Nonetheless, holding possession rights does not exclude the holder from complying with other laws, such as obtaining a leasing contract with the government for land close to oceans, lakes, or navigable rivers.

Care must be taken when purchasing property on waterfronts to ensure that the squatters' rights have been legitimately converted into an OCRET contract and that the seller is not attempting to commit fraud

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The risk associated with being an absentee landlord

A unique and alarming challenge you should be aware of is the risk associated with being an absentee landlord in Guatemala.

There have been instances where organized groups, including attorneys and government employees, have targeted properties owned by foreigners, especially those not residing in the country.

These groups have forged documents to transfer property ownership illegally, often targeting empty lots and houses in areas popular with expats, such as Sacatepequez and Izabal.

The victims of these schemes are typically elderly expats living abroad, and there have been extreme cases where property owners were harmed to prevent legal action.

To protect yourself, ensure that you manage your property actively or have a trusted local manager.

Always have a reputable lawyer to verify any legal proceedings or documents concerning your property.

The risk within land title clarity

When purchasing property in Guatemala, you must be particularly cautious about land title clarity.

Due to the lack of a reliable land registry system, you might encounter disputes over ownership or face third-party ownership claims.

This issue is unique to the Guatemalan real estate market and can be especially challenging for foreigners unfamiliar with the local system.

Additionally, be aware of the risk of expropriation by the government, which can occur without prior notice, potentially resulting in the loss of your property without compensation.

Lastly, corruption is a significant concern in Guatemala, and it can affect real estate transactions. Government officials may be involved in fraudulent activities, leading to financial loss or the acquisition of a property that may not be legally clear.

To mitigate these risks, you should work with a trusted local lawyer and perform thorough due diligence.

Get the full checklist for your due diligence in Guatemala

Don't repeat the same mistakes others have made before you. Make sure everything is in order before signing your sales contract.

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The risks related to the OCRET system

You should be aware of the OCRET system when buying property in coastal areas of Guatemala.

OCRET stands for the Office of State Controlled Reserve Areas and is responsible for maintaining environmental stability along Guatemala's coasts and waterways.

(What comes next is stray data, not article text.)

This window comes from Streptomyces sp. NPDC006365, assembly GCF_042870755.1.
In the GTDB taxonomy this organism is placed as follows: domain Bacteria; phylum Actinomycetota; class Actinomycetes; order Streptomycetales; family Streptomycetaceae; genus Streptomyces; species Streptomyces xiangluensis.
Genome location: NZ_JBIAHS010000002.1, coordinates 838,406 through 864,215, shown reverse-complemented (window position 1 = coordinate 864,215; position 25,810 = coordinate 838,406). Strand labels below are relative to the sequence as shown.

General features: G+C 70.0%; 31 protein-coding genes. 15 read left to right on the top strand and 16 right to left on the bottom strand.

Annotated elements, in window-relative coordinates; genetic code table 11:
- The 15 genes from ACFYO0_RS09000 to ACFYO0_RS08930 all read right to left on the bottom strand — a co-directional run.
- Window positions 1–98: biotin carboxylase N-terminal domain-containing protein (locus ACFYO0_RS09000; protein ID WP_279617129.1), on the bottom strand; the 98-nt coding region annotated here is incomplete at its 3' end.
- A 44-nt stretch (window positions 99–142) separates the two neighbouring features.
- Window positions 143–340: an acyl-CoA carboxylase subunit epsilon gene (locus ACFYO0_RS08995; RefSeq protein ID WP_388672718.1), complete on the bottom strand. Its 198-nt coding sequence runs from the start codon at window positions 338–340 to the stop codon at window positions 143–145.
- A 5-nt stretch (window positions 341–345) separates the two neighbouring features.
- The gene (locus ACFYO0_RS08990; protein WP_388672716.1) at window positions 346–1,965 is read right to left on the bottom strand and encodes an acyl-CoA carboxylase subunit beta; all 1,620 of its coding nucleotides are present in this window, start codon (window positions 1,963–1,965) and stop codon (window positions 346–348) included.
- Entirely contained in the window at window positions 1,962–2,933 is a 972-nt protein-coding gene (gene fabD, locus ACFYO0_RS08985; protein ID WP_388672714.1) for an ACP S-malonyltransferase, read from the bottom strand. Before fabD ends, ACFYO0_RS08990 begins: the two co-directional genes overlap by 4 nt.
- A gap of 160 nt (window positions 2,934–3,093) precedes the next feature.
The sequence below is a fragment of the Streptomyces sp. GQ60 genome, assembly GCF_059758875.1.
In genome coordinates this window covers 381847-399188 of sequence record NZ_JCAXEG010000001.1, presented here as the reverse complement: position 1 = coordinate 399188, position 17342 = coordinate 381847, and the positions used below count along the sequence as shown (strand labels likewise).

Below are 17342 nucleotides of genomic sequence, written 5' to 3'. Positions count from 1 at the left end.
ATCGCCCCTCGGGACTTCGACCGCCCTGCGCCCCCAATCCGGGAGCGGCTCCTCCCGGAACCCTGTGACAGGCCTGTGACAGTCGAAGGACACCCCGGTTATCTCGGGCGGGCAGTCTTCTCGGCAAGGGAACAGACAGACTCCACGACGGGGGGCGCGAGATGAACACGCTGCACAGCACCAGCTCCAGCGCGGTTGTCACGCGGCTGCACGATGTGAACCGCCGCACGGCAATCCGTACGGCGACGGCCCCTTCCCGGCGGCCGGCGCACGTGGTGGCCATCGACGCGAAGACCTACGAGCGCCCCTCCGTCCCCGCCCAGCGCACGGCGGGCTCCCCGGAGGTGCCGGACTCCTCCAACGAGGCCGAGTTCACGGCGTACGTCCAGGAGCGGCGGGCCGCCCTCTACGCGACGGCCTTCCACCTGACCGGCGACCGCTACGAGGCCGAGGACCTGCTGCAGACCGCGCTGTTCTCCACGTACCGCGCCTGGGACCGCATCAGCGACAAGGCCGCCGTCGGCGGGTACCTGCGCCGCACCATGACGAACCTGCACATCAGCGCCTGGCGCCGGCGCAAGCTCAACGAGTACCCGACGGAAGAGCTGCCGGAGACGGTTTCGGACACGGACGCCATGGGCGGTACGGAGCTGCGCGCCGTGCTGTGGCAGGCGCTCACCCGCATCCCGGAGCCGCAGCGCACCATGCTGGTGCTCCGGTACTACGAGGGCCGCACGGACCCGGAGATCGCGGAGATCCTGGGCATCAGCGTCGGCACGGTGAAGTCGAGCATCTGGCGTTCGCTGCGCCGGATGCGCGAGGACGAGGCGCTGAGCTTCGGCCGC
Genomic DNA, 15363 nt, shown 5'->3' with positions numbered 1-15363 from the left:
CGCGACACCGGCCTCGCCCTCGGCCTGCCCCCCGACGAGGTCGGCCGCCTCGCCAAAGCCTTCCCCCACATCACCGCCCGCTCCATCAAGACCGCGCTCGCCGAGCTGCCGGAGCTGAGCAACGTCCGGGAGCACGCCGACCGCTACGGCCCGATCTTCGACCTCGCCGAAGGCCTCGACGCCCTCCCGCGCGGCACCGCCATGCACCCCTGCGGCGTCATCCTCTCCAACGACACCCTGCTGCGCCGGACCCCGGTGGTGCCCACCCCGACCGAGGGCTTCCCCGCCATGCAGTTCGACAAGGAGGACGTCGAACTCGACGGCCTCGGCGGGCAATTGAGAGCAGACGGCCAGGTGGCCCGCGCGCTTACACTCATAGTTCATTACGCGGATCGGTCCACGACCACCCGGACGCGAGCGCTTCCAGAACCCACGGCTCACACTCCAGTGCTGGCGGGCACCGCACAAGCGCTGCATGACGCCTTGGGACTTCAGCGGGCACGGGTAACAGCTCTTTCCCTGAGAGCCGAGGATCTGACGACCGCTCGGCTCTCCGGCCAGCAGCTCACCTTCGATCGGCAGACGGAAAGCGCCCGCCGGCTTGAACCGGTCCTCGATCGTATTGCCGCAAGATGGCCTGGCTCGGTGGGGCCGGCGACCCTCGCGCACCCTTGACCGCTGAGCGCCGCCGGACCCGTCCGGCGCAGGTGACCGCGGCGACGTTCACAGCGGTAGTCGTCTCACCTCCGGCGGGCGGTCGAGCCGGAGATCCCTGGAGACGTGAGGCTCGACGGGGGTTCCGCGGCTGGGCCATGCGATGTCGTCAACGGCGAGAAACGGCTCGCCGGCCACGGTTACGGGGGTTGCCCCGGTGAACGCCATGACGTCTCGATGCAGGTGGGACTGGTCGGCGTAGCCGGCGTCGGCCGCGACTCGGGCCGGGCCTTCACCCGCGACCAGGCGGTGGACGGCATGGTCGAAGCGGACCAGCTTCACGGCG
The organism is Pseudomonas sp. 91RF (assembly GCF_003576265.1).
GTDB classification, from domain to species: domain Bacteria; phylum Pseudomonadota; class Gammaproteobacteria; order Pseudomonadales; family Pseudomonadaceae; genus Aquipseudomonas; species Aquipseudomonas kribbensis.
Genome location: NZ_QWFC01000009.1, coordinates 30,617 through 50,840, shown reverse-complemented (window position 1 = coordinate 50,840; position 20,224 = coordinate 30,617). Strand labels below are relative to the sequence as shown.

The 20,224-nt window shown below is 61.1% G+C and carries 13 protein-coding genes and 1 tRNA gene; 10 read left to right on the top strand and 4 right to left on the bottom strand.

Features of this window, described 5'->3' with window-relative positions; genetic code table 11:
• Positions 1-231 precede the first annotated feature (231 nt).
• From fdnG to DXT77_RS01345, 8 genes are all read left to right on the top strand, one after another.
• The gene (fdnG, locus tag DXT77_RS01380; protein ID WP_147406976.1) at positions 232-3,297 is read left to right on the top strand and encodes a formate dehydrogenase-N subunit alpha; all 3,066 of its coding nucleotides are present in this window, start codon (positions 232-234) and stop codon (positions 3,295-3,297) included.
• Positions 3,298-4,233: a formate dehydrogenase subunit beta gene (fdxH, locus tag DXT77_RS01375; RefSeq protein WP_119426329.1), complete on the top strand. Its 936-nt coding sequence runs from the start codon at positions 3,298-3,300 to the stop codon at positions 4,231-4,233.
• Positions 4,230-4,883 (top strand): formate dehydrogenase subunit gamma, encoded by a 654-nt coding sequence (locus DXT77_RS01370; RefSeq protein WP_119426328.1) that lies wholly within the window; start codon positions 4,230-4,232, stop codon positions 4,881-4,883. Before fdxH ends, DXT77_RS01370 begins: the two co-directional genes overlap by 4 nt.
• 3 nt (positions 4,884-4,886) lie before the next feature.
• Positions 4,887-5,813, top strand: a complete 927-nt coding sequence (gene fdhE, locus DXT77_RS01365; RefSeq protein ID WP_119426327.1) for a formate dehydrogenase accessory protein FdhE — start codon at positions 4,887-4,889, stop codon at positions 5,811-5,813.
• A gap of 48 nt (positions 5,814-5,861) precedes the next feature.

Properties in these areas are subject to leasing from the government, rather than outright ownership. Failing to understand the status of such a property could lead you to believe you have bought a property outright when, in fact, you may only have a lease.

It's a situation that has caught out even savvy foreign buyers, as a lease payment for such a property is typically very low—around $75 or $80 per year—and a title search would reveal the true nature of the property ownership.

For instance, in one case, a Canadian couple bought what they thought was their property, only to find out it was actually owned by a Guatemalan corporation and they had merely leased it from OCRET.

Always conduct a thorough title search and consult a reputable lawyer to avoid such pitfalls.

The concept of MLS

Another potential pitfall for you to consider when buying property in Guatemala is the risk associated with the lack of a multiple listing service (MLS).

This system, which is common in countries like the United States and Canada, provides comprehensive information on properties for sale.

In Guatemala, however, property sales are often handled by individual agencies or agents, and a single agency will connect sellers with buyers. This could lead to a situation where you have limited access to the full market picture, possibly resulting in less competitive pricing or missing out on properties that would be a better fit for your needs.

It's recommended that you work with a reputable and established real estate agency to mitigate this risk.

An experienced agent can provide valuable guidance and help navigate the local market nuances.

It's also advisable to seek legal assistance to ensure that all aspects of the transaction are properly handled.